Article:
Metrolinx handed over user data. Why privacy experts say that's a good thing

·Telecom & Tech Reporter
·4-min read
TORONTO, ON - May 8: Presto card. May 8, 2017. Randy Risling/Toronto Star        (Randy Risling/Toronto Star via Getty Images)

Metrolinx tweeted Monday that it gave Toronto Public Health contact information associated with Presto payment cards used on specific trips between March 2 and 4 after a rider was diagnosed with COVID-19.

Experts applauded the Ontario transportation agency, saying others must have the ethical responsibility to ensure there is documentation and proper screening in place when faced with requests for user information. They say this will balance protecting individual privacy against the broader public threat.

In its tweet, Metrolinx said that under Ontario’s privacy act it was permitted to “disclose personal information in compelling circumstances affecting the health or safety of individuals, provided we notify them.”

Anne Marie Aikins, senior manager of media at Metrolinx, said in an interview that the agency has had a “very strict process” put in place since the 2003 SARS outbreak and has since been “strengthened over the years.”

Aikins added the information given is very limited and only includes the name and contact information.

“We don’t just give [requested information] automatically. It goes to our privacy office... and they vet the circumstances. They have to look at the information that Public Health or police enforcement has to fill in, [a form] or it includes a warrant,” she said. “Our privacy officer has to sign off on it and say ‘yes this fits the criteria, they’ve given the right documentation,’ and then we give it to them.”

This process is put in place for every individual file, Aikins said, adding that those customers are immediately notified as well of the actions taken place.

Warrants are needed to protect privacy: Cavoukian

Ann Cavoukian, former information and privacy commissioner of Ontario, commended Metrolinx’s approach to protecting the privacy of its customers, and advised that other organizations and agencies should do the same.

“There are legitimate reasons why this information is sought out by various departments, law enforcement, public health. But to do so with a court warrant, because then that provides the necessary justification that this is truly a justified request for justifiable reasons,” she said in an interview.

If warrants or proper documentation are not put in place, Cavoukian said it could do more harm to innocent individuals than good.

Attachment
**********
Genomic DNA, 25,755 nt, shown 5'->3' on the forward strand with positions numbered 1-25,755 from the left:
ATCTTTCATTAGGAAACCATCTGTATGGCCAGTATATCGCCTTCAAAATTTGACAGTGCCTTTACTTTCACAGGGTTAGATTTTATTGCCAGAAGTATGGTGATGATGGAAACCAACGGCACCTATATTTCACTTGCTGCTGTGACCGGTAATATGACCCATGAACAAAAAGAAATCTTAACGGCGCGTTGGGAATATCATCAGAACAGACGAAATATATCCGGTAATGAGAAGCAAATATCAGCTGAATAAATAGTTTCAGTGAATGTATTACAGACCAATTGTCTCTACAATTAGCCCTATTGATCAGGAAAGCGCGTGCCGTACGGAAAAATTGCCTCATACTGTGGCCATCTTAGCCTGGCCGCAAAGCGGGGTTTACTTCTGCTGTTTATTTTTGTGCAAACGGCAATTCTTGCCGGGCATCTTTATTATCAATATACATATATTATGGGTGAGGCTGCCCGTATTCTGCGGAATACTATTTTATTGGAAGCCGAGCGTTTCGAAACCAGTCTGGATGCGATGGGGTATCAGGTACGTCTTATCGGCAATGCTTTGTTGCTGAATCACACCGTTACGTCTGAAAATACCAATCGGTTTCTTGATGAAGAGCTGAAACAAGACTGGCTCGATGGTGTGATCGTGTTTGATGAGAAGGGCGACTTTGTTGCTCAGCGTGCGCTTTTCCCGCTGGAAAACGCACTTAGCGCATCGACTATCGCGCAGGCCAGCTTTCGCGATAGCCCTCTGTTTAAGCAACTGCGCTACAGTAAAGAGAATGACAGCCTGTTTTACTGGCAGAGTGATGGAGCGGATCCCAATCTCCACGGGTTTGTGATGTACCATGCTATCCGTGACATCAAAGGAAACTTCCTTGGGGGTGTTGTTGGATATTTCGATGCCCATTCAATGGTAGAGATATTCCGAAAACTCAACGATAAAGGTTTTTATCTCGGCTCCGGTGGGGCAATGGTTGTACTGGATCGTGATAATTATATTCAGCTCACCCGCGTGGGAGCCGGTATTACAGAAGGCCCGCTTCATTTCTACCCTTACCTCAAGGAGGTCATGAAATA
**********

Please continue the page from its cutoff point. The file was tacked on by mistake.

“Theoretically, a lot of people’s information could be requested by law enforcement or public bodies because they want to be on the safe side... that could cause a lot of harm to individuals who weren’t at all affected by say the coronavirus or anything else,” she said. “It could put them in harm’s way when it was completely unnecessary.”

Chris MacDonald, an ethics professor at Ryerson University, said in an interview that in times like these it’s a good reminder to anyone who uses ID cards that have online accounts or are linked to a digital identity, to understand that their information could be used for surveillance.

“There is a privacy concern, and [proper] procedures need to be followed. It seems like [Metrolinx] has a process in place, and as an outside observer, it looks like a fairly robust one,” MacDonald said. “In this particular case, it seems like a very good use. But it’s still a worthy reminder for all of us that there’s always the possibility of information being used for less noble purposes.”

Like Cavoukian, MacDonald said it is important that agencies employ proper methods to acquire information and that they should “gather as little as possible to achieve the goal.”

“They didn’t say, we want all Metrolinx information for the entire [Greater Toronto Area] for this month. That would be silly. It seems like they’re taking a targeted approach... the less the better,” he said.

MacDonald said that while Metrolinx has a system in place, he advised that systems and policies are kept up to date and that staff are properly trained as well.

“Organizations should be asking ‘do we have the training and the systems in place, not just to deal with data and privacy on a regular business day, but on a day when public health comes calling in the middle of a crisis?’”

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